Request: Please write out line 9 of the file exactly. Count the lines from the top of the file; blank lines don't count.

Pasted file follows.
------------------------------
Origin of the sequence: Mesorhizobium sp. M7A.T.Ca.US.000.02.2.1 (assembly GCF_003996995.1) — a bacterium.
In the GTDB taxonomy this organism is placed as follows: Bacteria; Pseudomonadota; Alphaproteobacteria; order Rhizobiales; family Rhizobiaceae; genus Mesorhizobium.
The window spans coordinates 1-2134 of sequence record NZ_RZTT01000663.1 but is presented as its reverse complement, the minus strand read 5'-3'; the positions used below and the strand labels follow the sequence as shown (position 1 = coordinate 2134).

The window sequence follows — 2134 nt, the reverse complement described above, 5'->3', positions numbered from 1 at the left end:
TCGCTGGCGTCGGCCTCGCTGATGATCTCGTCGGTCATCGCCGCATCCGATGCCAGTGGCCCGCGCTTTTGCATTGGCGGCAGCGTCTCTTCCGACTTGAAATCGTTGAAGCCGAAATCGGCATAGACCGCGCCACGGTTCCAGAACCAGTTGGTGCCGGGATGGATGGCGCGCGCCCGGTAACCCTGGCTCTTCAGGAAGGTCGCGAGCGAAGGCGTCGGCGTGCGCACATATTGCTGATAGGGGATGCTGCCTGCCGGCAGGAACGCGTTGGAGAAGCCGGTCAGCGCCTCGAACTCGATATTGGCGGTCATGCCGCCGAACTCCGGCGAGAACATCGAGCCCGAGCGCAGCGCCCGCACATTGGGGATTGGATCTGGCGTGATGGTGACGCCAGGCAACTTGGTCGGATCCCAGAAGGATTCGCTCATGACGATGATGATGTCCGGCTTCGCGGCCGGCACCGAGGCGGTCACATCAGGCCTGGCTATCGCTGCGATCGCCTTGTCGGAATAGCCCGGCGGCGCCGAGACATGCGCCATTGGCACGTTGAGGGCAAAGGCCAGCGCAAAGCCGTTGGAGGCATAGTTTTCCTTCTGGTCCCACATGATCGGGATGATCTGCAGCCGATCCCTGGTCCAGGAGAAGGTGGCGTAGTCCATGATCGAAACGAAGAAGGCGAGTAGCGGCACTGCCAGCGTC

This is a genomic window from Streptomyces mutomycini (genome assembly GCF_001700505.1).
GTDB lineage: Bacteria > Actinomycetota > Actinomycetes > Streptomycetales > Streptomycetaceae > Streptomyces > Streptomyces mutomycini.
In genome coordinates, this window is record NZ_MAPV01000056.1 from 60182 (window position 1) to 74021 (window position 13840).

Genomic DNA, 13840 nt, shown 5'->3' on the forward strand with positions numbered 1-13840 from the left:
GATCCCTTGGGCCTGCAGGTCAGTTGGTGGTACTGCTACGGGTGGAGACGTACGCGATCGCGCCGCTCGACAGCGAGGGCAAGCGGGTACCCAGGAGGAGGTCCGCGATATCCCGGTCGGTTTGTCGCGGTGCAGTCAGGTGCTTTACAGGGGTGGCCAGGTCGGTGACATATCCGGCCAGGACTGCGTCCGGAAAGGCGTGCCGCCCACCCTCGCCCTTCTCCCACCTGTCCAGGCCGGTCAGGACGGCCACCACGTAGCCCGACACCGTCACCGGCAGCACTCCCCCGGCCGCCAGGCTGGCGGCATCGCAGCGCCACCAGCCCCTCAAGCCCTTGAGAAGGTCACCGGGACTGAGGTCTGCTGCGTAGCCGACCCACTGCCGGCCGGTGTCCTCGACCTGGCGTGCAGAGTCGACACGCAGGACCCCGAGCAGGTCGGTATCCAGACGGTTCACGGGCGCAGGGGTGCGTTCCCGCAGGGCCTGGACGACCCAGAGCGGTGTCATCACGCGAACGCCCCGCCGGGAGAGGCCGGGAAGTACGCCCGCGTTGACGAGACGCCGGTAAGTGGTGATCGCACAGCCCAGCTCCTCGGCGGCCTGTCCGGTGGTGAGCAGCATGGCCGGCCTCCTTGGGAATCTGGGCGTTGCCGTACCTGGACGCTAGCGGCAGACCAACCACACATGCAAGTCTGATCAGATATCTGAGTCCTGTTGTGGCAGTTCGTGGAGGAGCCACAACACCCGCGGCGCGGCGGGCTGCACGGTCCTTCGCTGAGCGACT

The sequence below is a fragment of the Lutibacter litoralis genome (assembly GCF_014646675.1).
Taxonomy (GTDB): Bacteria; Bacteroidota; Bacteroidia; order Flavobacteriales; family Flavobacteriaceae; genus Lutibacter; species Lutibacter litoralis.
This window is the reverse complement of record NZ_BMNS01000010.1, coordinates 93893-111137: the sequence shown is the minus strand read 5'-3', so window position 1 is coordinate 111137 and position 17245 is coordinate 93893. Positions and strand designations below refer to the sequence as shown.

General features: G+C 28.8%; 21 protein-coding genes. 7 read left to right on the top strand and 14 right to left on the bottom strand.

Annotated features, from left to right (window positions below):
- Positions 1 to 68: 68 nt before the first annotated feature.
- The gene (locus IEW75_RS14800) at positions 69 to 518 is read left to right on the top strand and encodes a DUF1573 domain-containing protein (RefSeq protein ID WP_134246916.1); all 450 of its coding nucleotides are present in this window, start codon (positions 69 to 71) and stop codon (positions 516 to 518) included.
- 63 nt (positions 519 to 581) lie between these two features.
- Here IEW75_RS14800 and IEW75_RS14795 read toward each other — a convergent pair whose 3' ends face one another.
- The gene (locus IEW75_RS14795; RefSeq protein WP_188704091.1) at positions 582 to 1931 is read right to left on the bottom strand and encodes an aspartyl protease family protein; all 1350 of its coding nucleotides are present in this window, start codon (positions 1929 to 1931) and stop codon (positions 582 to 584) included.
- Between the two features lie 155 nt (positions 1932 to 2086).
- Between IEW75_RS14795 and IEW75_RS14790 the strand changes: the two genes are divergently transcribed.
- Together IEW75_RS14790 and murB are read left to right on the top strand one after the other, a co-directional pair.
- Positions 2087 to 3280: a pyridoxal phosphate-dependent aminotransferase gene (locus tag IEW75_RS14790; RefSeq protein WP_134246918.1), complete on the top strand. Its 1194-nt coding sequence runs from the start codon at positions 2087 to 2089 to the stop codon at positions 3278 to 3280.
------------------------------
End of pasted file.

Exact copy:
Genomic DNA, 13840 nt, shown 5'->3' on the forward strand with positions numbered 1-13840 from the left: